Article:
Lonely Tasks

By Giovanni Collazo 14 Nov 2013

Lonely tasks

Today is day 1 of our open design project. As we promised on the previous post we want to share what we are thinking are the problems Blimp 2.0 has to fix and how we think we should do it. The idea is to get your feedback and suggestions along the way to help guide us in the right direction. You can also sign up to receive periodic updates on the project.

Lonely tasks

Blimp is great for managing projects. It’s really easy to create goals, split them into tasks and assign those tasks to your teammates and then follow the progress. The thing is that while running our company in addition to the tasks in our projects we also have a bunch of other tasks that come up everyday. Things like renewing a domain name, writing a blog post, maintenance jobs, setting up meetings with customers and many other things. These work related tasks are not part of any specific project. We call them “lonely tasks”. So, what do we do with them?

Lonely task

You might do what we used to do, which was to write them on a piece of paper or add them to the little reminders app on your phone. So here we are, building a great collaborative task management app and we are making notes on little pieces of paper. What a shame. We quickly noticed that this made no sense so we hacked Blimp to manage these things for us.

We created a project called “Bucket” where we throw every lonely task into. Now we are back to managing these things as a team with all the related benefits. Now every work related tasks is on a central location and visible to everyone. It works.

After a while of doing this, we started talking to customer and some of them were doing something similar. The only complaints were that it was not intuitive to create a project which you know is never going to end, just to be able to manage a few tasks that come and go every day. Also the progress indicator means nothing since you are alway adding new stuff.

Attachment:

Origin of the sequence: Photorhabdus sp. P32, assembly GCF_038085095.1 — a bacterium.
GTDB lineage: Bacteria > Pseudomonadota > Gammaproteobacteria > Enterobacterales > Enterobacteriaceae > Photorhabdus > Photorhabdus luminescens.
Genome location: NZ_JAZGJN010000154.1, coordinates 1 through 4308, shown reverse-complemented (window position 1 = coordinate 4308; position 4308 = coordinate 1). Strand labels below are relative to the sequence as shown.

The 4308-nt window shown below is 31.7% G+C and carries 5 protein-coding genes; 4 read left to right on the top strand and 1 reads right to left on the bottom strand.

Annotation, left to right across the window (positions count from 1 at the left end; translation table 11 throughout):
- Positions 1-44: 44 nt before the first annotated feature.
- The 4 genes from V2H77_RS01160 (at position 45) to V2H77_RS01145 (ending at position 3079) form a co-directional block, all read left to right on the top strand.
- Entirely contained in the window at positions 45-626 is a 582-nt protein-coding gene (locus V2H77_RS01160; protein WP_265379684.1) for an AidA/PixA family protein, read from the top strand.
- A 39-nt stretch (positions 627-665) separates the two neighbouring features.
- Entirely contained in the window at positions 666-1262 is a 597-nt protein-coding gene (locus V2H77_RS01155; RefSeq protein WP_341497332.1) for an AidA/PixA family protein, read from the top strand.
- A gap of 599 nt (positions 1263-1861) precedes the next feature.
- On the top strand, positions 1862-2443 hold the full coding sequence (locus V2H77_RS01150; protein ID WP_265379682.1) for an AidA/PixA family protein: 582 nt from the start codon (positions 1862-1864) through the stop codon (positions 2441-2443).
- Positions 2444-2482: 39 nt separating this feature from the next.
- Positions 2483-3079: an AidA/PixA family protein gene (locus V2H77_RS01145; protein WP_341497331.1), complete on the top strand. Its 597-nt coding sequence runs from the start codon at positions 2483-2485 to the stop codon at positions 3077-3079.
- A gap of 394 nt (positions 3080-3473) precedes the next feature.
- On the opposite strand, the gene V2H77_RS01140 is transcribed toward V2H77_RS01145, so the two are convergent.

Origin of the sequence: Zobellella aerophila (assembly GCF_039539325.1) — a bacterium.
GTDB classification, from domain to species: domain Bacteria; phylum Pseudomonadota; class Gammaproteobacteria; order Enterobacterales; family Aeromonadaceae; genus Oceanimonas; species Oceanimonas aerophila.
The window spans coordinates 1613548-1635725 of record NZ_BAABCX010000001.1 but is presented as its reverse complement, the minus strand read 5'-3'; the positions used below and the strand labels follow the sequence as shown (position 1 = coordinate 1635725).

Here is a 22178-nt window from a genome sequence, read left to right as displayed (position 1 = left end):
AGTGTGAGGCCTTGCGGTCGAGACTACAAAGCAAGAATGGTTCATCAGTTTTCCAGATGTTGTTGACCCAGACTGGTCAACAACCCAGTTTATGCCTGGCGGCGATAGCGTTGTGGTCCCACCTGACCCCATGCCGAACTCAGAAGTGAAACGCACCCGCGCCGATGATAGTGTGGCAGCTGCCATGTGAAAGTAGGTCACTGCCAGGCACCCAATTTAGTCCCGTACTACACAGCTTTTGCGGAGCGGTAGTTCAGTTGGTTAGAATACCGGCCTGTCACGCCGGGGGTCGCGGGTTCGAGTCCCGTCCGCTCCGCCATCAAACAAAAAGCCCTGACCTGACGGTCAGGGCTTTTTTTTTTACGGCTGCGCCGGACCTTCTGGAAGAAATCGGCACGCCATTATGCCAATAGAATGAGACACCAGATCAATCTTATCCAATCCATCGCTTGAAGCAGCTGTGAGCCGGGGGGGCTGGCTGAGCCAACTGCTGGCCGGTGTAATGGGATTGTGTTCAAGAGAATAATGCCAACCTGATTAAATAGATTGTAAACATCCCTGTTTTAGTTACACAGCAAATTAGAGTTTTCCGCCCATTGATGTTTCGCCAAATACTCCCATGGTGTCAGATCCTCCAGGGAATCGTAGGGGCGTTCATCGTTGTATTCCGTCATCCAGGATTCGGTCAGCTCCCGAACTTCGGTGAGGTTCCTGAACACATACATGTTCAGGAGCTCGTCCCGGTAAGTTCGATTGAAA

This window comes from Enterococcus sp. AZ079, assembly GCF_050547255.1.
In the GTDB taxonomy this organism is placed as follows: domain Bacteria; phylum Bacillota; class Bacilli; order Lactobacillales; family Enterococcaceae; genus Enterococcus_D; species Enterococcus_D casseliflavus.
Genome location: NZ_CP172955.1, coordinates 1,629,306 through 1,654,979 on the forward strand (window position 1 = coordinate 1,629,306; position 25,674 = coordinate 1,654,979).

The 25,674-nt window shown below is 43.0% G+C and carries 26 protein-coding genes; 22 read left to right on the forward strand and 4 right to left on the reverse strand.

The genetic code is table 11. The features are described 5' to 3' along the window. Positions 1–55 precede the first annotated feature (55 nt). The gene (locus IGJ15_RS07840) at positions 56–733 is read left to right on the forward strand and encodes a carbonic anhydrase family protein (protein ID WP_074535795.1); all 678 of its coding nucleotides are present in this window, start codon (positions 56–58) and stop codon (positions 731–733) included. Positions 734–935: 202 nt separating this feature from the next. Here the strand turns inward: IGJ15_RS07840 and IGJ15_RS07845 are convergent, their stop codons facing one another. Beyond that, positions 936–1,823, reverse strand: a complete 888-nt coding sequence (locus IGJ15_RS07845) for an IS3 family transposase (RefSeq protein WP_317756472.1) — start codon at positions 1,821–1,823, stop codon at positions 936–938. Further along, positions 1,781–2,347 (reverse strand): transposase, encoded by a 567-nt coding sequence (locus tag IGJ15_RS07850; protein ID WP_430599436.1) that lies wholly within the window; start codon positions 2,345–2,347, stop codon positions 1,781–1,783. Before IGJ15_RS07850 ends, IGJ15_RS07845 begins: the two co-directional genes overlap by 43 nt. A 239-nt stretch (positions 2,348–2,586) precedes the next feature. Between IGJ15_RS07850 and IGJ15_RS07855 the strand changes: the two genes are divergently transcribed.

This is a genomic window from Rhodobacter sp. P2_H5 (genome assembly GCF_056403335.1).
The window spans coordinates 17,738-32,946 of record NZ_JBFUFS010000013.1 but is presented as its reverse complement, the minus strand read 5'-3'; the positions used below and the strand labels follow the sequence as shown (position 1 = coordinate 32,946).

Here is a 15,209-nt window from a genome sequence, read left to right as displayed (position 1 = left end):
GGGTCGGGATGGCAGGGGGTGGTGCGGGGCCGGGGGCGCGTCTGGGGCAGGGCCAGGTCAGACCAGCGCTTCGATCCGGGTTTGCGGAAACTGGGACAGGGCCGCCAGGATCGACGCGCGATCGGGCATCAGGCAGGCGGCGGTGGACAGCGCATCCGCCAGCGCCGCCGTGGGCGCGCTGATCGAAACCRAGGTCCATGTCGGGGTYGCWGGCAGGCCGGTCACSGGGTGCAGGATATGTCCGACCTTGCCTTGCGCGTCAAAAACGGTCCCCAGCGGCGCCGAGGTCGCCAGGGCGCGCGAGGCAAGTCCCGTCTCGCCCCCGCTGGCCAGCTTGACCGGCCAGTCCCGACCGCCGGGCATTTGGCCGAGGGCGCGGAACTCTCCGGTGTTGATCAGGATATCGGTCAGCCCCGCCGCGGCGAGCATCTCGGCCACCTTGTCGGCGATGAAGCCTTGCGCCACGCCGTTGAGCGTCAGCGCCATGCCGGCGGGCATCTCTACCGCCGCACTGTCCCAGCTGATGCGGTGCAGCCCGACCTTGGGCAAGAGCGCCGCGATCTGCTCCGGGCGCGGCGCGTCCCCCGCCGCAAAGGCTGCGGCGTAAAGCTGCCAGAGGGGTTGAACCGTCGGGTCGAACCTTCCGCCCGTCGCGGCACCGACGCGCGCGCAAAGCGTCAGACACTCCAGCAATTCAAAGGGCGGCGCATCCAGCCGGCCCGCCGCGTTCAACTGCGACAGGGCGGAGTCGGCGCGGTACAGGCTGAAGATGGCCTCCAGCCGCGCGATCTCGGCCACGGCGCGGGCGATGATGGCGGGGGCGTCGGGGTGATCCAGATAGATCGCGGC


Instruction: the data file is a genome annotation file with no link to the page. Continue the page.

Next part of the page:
This is something we can fix with very little effort and with a big impact for our users’ workflow. If every user knew about this trick they might use it and get the benefit the “power users” are getting.

Getting things done

We made a list of possible ways to solve this problem but before we made the list we used every task management app and methodology known to humans. We tried apps for the desktop, web apps, mobile apps, systems that use paper, whiteboards, scrum, kanban, you name it.

After trying everything we concluded that the Getting Things Done_ _methodology (which we all have used before) and the apps that implement it correctly are the most useful and easy to use. The GTD methodology in its simplest form provides clear benefits to tasks management. Another cool thing about GTD is that it already has a place for projects within the system and it’s totally compatible with the way we do projects on Blimp.


We should enable Blimp to allow tasks management in a way which is similar to GTD without touching how we manage projects right now. This would allow us to solve the “lonely task” problem but also super charge the project management workflow we already have. So this is what we think we should do.


With these lists comes the need to move tasks from one list or project to another list or project which is something we wanted to have for a long time. We think this new organization structure will unleash a bunch of very interesting workflows for collaboration that are currently impossible in Blimp.

What do you think? Have you ever used GTD? What’s your solution? Let us know what you think and help shape Blimp 2.0.

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